The snake, the pangolin and more recently, the bat, have all been considered as the animal source of the new Coronavirus outbreak in humans, dubbed COVID-19. The theory at the moment is that the ongoing COVID-19 pandemic had to have had a zoonotic origin which, in layman’s terms, means it had to have started in animals. Which animals more exactly? Given the geographical origin of the outbreak, exact location nonetheless, the Huanan Seafood Wholesale market in the city of Wuhan, Hubei province in China, most likely animal sources that could have potentially started the spread of the novel Coronavirus were identified as the snake, the pangolin and the bat. But why these three in particular? And the biggest question on everyone’s minds: who did it?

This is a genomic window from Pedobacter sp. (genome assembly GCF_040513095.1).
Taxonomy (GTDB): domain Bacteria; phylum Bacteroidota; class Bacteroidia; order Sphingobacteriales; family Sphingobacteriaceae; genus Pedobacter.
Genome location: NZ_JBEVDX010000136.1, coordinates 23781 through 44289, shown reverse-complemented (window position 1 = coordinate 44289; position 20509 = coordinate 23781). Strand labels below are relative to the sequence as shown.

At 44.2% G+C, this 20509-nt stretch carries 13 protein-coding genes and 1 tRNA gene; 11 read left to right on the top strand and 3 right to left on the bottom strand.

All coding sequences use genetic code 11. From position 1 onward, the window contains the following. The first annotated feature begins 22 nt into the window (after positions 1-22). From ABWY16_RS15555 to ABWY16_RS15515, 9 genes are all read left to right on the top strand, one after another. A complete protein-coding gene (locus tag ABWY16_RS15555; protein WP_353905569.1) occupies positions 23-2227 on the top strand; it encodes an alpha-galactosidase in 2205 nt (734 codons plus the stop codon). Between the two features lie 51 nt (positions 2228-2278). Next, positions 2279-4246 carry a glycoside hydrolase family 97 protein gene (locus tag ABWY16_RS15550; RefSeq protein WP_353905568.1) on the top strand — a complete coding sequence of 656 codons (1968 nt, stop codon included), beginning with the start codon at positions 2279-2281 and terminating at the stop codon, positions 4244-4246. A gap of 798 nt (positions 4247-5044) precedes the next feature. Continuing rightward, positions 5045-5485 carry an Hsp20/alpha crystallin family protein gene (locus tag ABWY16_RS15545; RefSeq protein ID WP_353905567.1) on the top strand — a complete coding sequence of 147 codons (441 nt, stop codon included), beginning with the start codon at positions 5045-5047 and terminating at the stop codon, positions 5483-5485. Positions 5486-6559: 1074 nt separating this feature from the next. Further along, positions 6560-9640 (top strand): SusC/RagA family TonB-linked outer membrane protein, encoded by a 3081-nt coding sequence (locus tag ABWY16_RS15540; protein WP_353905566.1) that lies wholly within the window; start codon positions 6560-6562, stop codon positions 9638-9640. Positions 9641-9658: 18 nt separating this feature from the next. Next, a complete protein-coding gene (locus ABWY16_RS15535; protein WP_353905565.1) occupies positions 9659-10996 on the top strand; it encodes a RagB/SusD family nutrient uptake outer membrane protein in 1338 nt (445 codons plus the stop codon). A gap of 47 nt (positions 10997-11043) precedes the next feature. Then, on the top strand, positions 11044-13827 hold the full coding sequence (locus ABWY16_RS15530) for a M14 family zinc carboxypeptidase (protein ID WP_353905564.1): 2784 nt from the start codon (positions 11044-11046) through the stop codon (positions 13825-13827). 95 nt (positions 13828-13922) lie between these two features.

In late 2019, presumably November or December, one of the very first cases of a novel respiratory infection were detected. In early 2020, more cases started to emerge and the situation was brought to the attention of the international community by media coverage in what would become the current COVID-19 pandemic. COVID-19 is also known as the 2019-2020 human Coronavirus infection, or Coronavirus 2 or SARS-CoV-2, given its semblance to the 2002-2003 SARS outbreak caused by a similar virus identified as Coronavirus strain SARS-CoV or SARS-CoV-1. COVID-19 causes a mild to severe, occasionally asymptomatic respiratory infection that has produced over 2,100,000 million cases as of April 16, 2020 and over 140,370 deaths. The infection is highly contagious and can evolve to severe outcomes in risk categories. Risk categories include the elderly (due to a naturally weakened immune system after the age of 60-65), anyone with chronic conditions (e.g. high blood pressure, various forms of heart disease, diabetes types 1 and 2, obesity, cancer), immuno-deficiencies (caused by HIV, AIDS, cancer treatments, immune system suppression treatments in cases of autoimmune conditions) etc.